Axiomatic Thinking

<quote from Real Faith & Reason>
Axiomatic Thinking

We now realize that no Christian ever has to rely on axiomatic thinking fallacies. In simple terms, Christians never have to rely on suppositions, presuppositions, or worldviews since these are ways of making up stuff, and Christians never have to rely on making up stuff. Christians can be rational. Still, a Christian may present his or her faith poorly using axiomatic thinking fallacies. A Christian may use an axiomatic thinking fallacy as a reason to believe in Jesus.

Christian: Jesus is Lord.

Questioner: Why believe in Jesus?

Christian: I have faith.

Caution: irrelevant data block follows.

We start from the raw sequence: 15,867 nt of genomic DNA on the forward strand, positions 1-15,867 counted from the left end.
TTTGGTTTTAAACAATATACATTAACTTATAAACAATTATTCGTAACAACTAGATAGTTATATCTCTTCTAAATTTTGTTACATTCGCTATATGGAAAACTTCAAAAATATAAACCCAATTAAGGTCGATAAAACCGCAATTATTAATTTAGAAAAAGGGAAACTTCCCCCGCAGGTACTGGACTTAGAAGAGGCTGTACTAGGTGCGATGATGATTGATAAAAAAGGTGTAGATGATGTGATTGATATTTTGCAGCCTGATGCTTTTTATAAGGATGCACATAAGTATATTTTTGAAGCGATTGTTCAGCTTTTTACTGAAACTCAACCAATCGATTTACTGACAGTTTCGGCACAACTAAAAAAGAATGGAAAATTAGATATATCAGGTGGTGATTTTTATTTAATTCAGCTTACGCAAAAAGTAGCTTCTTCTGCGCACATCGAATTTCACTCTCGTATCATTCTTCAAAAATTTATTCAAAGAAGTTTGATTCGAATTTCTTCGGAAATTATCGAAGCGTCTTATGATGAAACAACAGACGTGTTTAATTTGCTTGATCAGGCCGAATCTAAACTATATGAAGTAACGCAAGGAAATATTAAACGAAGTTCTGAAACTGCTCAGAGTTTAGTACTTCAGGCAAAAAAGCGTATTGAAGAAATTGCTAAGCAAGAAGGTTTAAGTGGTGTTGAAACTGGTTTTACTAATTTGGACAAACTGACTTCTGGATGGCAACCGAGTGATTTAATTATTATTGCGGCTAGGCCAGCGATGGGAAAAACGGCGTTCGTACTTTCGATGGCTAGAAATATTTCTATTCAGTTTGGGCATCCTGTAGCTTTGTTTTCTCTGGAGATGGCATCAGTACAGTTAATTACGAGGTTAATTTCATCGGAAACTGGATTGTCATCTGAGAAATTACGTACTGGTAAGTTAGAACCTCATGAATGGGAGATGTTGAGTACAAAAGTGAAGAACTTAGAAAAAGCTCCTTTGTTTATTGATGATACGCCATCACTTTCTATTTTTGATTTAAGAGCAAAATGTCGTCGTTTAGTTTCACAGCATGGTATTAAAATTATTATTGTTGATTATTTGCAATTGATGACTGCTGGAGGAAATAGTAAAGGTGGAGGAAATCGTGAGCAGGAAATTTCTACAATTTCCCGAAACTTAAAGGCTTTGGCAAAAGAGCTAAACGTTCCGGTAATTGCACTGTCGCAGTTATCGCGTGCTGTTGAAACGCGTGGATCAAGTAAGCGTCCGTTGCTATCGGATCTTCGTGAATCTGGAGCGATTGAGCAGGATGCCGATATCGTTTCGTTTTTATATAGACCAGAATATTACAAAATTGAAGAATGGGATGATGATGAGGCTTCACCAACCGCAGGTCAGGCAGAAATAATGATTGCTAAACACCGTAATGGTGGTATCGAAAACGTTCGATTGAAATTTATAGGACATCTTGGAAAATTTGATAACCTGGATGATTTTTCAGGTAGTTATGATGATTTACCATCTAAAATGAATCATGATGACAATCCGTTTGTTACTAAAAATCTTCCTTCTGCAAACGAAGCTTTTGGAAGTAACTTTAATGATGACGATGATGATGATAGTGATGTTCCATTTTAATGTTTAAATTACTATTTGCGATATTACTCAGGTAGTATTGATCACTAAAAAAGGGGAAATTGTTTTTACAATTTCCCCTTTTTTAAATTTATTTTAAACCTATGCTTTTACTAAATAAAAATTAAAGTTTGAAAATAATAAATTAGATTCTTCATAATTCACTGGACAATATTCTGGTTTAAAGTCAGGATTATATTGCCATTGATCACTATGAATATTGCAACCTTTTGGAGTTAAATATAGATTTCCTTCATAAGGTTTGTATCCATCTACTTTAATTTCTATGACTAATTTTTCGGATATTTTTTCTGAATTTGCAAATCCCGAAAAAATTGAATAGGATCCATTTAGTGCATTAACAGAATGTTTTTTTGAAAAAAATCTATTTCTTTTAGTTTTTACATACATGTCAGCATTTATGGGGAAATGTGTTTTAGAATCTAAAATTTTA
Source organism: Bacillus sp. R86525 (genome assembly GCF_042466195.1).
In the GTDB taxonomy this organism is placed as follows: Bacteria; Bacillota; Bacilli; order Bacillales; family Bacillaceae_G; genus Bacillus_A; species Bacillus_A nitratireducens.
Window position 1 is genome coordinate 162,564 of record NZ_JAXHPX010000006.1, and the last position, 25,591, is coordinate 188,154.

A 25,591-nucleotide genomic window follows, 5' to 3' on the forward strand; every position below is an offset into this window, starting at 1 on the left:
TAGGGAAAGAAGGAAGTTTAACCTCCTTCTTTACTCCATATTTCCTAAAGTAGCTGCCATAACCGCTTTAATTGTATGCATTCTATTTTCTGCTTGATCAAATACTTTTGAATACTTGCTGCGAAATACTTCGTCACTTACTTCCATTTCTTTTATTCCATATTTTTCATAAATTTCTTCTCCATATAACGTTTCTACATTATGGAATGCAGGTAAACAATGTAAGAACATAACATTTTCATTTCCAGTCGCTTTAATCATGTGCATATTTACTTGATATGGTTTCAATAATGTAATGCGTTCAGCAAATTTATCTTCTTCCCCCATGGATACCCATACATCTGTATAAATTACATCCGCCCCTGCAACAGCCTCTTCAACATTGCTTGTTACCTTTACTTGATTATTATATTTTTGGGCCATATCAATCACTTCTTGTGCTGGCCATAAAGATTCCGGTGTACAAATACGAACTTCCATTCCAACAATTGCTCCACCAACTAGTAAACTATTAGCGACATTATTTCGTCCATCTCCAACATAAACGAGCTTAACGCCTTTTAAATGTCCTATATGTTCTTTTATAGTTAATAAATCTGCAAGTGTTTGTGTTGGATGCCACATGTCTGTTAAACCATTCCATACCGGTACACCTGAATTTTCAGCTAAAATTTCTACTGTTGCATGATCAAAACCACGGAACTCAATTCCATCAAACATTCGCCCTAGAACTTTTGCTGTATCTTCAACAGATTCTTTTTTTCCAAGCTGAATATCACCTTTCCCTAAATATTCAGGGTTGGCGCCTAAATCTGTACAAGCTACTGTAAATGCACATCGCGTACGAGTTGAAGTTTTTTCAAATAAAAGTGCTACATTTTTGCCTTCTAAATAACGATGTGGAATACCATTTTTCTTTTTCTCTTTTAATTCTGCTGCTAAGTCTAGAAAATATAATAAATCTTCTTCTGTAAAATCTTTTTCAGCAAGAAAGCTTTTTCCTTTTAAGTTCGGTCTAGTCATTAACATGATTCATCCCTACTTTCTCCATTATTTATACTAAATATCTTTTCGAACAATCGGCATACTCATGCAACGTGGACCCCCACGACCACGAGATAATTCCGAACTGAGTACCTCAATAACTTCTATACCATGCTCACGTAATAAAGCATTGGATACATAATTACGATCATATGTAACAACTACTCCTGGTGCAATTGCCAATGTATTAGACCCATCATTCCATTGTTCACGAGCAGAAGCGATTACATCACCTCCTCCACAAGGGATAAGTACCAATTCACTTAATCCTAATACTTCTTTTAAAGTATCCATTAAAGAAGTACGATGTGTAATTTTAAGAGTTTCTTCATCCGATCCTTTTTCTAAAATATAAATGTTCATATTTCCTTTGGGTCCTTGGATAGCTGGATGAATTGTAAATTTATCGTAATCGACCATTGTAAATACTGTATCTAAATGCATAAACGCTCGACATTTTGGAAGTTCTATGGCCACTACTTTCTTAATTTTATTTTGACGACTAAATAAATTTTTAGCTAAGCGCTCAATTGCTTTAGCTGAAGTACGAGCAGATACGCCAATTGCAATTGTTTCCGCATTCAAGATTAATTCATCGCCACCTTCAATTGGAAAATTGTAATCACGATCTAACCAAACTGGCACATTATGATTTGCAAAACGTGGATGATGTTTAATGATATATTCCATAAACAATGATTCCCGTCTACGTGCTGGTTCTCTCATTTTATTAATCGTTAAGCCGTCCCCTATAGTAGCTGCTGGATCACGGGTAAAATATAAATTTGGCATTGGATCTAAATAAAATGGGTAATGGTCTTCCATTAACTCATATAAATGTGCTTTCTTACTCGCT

The statement “I have faith” is an axiom if the word “faith” means making believe that something is true. But real faith isn’t pretending even though some people label pretending as “faith.” God says faith comes by hearing His rhema. “Rhema” is Greek for “utterance,” but it’s translated “word.” It’s God’s utterance. God says faith is substance and evidence. Substance means reality as opposed to made-up stuff. Evidence means absolutely certain proof of unseen things God reveals through His rhema. However, the person hearing “I have faith” hears “I pretend,” which is an axiomatic thinking fallacy. The Christian who made the statement might even be committing an axiomatic thinking fallacy depending on how the Christian defines “faith.”
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